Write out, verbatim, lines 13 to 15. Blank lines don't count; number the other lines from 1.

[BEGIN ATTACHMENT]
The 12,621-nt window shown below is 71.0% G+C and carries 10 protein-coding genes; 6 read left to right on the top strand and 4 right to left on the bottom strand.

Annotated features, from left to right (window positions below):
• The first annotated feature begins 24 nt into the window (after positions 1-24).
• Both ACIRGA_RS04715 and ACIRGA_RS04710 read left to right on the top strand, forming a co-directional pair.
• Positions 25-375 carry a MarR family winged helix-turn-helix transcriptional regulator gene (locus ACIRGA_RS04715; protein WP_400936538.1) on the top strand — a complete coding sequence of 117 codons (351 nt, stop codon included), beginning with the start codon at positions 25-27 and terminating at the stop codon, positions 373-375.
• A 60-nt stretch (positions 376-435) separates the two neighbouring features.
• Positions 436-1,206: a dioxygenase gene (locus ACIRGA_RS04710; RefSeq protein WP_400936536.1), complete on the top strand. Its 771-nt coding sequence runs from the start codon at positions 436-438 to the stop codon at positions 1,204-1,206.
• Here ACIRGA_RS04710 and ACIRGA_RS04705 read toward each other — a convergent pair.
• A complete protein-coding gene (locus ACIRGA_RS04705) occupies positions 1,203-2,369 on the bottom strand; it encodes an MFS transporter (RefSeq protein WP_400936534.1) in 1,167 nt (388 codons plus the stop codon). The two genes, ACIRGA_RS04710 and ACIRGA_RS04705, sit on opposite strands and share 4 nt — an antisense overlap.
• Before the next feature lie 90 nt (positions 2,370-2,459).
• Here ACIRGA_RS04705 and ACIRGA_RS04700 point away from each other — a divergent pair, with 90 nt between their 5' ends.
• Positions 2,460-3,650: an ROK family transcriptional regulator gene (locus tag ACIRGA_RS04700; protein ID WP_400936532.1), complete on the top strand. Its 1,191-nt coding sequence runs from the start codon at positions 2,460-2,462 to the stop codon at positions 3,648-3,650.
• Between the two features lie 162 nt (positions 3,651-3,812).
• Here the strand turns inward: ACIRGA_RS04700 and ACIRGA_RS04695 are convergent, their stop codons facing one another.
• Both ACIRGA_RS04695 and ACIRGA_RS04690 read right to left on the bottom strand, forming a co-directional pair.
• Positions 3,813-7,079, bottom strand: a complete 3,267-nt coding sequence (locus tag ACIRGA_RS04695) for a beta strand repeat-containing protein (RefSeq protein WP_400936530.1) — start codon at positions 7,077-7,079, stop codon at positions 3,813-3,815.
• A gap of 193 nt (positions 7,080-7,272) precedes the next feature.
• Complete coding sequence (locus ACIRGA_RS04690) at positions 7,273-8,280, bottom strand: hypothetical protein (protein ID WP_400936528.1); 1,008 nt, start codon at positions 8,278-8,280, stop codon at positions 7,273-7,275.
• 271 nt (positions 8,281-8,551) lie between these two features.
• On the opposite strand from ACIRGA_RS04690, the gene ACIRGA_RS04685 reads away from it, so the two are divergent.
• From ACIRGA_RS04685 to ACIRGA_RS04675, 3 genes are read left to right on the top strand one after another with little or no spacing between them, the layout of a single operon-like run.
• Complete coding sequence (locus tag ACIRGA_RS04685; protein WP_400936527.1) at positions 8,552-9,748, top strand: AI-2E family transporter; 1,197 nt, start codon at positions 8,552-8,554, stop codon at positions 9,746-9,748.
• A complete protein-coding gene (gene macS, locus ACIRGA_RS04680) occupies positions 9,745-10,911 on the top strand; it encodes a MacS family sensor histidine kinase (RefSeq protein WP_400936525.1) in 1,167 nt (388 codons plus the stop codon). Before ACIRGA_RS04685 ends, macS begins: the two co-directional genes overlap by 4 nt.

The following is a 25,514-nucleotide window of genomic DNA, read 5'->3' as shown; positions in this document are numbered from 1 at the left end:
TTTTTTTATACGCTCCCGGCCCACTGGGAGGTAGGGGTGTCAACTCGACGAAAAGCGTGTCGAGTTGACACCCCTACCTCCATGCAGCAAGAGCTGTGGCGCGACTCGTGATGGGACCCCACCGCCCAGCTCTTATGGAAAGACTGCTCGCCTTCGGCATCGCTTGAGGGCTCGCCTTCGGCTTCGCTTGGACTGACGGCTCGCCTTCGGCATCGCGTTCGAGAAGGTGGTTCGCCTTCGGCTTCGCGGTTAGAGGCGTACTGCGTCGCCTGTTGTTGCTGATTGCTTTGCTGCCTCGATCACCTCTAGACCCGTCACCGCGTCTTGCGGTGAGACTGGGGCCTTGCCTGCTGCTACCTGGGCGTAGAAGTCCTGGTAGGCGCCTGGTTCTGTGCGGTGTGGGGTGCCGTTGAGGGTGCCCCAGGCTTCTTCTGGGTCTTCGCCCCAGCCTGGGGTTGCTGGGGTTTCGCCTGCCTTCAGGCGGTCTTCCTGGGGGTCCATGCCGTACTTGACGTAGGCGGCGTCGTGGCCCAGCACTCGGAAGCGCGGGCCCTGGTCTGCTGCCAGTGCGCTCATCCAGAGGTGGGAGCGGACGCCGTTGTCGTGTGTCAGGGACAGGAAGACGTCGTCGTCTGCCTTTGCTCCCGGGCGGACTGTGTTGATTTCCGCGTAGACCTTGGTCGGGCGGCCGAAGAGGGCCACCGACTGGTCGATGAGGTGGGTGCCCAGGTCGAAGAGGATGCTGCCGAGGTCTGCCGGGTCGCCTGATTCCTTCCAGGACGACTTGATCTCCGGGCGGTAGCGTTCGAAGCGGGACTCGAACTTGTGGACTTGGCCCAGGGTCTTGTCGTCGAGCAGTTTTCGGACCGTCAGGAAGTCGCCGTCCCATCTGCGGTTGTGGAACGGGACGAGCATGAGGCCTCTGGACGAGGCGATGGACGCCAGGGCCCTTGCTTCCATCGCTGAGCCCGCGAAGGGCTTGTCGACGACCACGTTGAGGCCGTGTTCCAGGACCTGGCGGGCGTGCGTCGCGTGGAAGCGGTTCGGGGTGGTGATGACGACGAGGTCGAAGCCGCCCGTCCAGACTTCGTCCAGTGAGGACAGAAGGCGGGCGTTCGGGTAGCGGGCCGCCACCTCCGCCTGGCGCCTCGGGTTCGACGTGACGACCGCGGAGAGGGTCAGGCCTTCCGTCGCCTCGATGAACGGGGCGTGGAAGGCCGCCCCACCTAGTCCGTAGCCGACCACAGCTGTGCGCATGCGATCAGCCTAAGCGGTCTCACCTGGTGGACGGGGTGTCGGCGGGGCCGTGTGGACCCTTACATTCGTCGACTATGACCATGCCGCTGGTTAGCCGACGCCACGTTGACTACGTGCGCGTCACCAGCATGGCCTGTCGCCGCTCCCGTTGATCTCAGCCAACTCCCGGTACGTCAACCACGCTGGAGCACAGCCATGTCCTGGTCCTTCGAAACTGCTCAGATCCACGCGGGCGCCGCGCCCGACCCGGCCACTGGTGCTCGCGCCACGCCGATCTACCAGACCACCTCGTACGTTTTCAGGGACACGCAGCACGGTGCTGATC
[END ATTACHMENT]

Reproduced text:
• Between the two features lie 162 nt (positions 3,651-3,812).
• Here the strand turns inward: ACIRGA_RS04700 and ACIRGA_RS04695 are convergent, their stop codons facing one another.
• Both ACIRGA_RS04695 and ACIRGA_RS04690 read right to left on the bottom strand, forming a co-directional pair.